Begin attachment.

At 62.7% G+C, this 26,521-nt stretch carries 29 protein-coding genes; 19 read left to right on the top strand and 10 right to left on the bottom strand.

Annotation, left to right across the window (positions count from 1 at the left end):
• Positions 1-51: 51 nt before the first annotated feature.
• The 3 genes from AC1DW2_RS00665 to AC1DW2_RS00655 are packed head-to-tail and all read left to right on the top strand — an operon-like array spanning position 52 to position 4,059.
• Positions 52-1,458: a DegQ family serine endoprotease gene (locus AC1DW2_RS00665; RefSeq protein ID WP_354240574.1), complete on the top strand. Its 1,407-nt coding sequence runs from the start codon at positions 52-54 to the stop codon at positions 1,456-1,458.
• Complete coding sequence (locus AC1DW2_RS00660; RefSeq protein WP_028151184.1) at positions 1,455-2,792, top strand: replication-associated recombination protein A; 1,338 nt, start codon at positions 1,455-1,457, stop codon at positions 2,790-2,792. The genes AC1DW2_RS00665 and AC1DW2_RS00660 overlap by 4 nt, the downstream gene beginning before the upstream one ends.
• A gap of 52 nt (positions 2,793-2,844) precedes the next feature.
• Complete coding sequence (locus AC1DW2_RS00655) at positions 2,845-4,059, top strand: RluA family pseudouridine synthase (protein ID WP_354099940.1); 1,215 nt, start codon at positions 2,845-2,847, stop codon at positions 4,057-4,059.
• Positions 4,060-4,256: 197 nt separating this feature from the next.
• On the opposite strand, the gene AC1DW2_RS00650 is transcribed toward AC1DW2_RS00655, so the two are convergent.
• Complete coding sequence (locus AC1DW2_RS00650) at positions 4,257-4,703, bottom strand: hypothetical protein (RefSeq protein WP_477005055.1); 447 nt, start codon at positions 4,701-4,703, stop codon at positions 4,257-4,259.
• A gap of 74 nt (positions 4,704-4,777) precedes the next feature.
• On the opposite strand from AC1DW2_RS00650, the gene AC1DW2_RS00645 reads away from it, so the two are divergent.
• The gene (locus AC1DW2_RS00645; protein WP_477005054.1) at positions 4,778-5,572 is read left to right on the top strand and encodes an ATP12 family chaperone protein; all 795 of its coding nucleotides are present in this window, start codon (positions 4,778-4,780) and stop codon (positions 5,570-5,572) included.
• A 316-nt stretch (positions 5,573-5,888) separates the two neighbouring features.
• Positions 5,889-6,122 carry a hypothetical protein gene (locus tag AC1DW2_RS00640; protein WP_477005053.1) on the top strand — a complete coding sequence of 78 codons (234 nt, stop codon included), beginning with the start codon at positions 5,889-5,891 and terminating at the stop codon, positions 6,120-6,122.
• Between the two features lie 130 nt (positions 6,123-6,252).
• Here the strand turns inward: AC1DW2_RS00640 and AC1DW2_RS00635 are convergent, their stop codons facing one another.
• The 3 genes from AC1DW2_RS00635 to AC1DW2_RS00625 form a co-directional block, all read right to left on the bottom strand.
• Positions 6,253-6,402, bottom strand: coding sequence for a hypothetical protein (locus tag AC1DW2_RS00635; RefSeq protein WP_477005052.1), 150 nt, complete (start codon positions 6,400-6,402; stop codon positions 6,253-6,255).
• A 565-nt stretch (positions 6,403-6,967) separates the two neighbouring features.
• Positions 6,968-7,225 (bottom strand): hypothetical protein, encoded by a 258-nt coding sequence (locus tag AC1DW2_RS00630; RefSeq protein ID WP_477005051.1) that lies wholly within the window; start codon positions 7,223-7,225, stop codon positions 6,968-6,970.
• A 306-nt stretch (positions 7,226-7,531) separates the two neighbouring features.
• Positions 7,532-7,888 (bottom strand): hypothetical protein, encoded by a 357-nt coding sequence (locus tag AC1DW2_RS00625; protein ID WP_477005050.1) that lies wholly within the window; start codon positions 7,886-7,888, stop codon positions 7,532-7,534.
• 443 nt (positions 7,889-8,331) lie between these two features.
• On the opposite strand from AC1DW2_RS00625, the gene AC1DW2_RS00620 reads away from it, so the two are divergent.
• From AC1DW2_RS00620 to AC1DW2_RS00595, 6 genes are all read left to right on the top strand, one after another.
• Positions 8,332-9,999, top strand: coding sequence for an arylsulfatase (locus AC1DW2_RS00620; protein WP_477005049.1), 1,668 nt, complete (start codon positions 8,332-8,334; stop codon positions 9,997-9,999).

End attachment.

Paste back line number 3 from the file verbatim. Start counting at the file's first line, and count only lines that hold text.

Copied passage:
• Positions 1-51: 51 nt before the first annotated feature.